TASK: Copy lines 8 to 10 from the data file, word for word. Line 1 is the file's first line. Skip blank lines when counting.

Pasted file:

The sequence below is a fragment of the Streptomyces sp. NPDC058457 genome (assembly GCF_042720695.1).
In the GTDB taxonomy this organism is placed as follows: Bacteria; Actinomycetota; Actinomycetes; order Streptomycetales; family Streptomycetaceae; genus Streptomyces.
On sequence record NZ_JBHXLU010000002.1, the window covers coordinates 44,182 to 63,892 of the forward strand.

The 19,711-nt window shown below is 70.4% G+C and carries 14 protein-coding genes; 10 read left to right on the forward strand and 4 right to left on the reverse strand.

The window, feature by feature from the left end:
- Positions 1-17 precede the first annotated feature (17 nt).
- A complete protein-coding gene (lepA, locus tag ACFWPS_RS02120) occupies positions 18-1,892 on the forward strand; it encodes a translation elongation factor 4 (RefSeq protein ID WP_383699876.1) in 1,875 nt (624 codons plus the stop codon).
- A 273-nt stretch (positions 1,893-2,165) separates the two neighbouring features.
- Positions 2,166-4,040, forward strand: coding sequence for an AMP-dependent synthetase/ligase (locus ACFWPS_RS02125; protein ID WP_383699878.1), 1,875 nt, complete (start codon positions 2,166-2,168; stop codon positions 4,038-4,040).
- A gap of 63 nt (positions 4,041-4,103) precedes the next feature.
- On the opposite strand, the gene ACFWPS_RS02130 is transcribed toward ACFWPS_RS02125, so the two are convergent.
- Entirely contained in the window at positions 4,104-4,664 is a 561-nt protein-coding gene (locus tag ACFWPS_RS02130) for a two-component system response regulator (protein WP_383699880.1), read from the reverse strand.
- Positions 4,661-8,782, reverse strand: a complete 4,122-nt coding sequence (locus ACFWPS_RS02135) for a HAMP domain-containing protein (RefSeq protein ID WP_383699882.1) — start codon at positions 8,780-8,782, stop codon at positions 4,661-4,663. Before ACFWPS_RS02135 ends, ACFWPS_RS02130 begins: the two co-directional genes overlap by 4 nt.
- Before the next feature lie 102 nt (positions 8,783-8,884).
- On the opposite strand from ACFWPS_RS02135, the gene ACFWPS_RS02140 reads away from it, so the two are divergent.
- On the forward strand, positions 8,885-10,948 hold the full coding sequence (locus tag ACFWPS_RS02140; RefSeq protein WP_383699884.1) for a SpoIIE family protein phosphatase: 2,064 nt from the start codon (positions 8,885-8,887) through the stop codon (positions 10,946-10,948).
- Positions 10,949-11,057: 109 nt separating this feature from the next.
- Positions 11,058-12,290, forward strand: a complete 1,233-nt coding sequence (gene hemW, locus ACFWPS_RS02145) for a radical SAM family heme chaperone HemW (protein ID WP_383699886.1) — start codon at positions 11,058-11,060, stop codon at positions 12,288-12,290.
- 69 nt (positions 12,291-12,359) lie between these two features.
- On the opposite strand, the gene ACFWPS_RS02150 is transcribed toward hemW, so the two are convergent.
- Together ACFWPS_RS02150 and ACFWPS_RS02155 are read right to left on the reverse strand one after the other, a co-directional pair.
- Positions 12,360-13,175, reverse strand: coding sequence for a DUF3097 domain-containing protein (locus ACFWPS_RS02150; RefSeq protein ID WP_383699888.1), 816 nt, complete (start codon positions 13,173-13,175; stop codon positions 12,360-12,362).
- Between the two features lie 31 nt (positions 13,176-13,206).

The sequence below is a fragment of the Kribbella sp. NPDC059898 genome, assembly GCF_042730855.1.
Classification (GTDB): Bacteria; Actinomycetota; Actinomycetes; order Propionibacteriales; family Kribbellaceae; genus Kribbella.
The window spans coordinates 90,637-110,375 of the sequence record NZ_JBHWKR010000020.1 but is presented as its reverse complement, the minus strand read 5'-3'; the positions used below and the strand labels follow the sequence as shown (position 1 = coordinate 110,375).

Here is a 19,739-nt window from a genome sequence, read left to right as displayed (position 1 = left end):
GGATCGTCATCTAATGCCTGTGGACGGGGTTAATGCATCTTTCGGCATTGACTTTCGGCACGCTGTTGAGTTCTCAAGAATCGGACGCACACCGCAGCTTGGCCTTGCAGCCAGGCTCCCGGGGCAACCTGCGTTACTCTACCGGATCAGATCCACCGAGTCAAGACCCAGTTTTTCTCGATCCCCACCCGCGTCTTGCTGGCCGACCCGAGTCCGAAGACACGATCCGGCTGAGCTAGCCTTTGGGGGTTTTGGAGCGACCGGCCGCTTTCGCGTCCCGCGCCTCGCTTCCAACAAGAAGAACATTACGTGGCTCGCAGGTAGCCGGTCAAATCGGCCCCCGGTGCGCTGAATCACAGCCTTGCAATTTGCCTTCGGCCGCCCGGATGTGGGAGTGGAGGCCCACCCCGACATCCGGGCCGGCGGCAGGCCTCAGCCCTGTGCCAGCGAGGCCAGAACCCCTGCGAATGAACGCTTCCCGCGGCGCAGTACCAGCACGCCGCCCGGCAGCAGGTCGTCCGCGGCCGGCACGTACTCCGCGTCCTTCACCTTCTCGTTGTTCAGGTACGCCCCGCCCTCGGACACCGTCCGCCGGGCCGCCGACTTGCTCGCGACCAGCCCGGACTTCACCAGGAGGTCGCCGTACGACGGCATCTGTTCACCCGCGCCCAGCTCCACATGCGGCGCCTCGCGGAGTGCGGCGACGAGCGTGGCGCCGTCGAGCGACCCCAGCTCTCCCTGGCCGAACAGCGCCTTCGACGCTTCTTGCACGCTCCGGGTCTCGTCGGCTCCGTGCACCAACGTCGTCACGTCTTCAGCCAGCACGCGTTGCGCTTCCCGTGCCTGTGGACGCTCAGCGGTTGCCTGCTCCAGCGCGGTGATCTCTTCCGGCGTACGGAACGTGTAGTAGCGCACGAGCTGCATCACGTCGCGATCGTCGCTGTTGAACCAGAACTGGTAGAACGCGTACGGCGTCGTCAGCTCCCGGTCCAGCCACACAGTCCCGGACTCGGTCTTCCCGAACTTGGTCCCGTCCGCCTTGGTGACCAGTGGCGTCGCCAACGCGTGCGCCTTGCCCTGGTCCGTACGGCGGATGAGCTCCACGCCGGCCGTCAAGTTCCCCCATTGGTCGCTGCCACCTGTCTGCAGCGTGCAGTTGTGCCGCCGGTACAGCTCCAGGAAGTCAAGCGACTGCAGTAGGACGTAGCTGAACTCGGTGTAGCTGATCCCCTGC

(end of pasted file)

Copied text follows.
- A 273-nt stretch (positions 1,893-2,165) separates the two neighbouring features.
- Positions 2,166-4,040, forward strand: coding sequence for an AMP-dependent synthetase/ligase (locus ACFWPS_RS02125; protein ID WP_383699878.1), 1,875 nt, complete (start codon positions 2,166-2,168; stop codon positions 4,038-4,040).
- A gap of 63 nt (positions 4,041-4,103) precedes the next feature.